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Defense Ministry battles against Chinese disinformation

Reporter Dennis Weng
Release time:2023/05/01 06:00
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 Defense Ministry battles against Chinese disinformation

HOUSTON (TVBS News) — The Taiwan Ministry of National Defense's revised draft of the All-out Defense Mobilization Readiness Act has sparked widespread concern among citizens and free speech advocates. 

While the ministry withdrew the proposed revisions within one week, the controversy reflected a profound concern in Taiwan.

 
 
Efforts to stop China's disinformation campaigns are commendable, but the proposed amendments raise serious concerns about the future of media freedom and political dissent in Taiwan. 

The ruling Democratic Progressive Party (DPP) government plans to expand the operative period of the Act from wartime to the so-called 'war preparation period' — which is very broadly defined.

This ambiguous definition would allow the government to control all media platforms and censor information. The revision could restrict the public's access to accurate and diverse perspectives and stifle public debate.
 
 
In Taiwan, the main concern is whether China's disinformation changed Taiwan's presidential electoral result.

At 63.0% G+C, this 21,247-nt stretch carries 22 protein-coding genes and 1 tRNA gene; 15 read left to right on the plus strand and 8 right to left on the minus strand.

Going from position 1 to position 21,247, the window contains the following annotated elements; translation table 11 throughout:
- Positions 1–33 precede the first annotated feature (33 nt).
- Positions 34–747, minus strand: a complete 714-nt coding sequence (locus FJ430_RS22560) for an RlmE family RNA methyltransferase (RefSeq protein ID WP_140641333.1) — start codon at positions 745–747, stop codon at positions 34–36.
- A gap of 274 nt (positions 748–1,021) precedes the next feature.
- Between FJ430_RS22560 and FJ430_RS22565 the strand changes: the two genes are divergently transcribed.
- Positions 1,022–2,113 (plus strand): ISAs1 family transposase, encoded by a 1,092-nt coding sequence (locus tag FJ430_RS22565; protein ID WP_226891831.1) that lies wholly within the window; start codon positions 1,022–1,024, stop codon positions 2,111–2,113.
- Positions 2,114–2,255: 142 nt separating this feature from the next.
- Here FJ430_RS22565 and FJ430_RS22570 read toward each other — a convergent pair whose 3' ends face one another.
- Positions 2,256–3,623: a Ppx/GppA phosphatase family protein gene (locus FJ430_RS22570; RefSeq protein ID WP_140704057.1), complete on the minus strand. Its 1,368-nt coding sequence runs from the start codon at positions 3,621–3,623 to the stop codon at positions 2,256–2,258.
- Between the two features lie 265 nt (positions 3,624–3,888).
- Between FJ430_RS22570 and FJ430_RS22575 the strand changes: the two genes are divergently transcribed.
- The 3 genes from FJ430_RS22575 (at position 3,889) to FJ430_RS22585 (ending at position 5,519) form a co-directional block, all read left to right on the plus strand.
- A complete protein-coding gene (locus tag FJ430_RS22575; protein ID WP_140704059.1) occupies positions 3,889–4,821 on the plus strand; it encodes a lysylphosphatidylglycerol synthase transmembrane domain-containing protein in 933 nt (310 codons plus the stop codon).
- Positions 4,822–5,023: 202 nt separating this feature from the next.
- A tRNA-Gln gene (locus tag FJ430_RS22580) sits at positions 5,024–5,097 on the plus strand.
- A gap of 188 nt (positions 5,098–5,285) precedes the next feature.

Taiwanese voters are not easily influenced by false information. This observation was demonstrated by Tsai's overwhelming win in 2020, indicating that voters relied on their personal experiences rather than newly acquired knowledge when casting their ballots.

Also, due to great distrust in Chinese media, much of the population is inoculated against pro-Chinese sentiment. 

This is not to say that Taiwan is immune from disinformation. Still, the island does need to find a tricky balance — upholding civil liberties while setting a bipartisan guard line to fight against dangers emanating from Chinese Communist Party-linked (CCP) groups.

Concerns that stricter regulation could violate freedom of speech serve as a warning to all democracies, as increasing anti-authoritarian sentiment may make democratic governments set up tighter media controls.

But it also increases the possibility that a democratic government abuses power and suppresses political opposition for political interests.
 
Taiwan's government must find a way to balance national security and freedom of speech to uphold Taiwan's values. Taiwan needs to learn this lesson, and so do other mature democracies.
 

Indeed, the government must prevent the spread of disinformation as it could destabilize society, but its solution should not be worse than the problem.

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Dennis Weng is a TVBS commentator and a political scientist at the St. Houston State University, Texas.

Taiwan Affairs

The Taiwan Briefing

#Taiwan#disinformation#Minsitry of National Defense#China#freedom of speech

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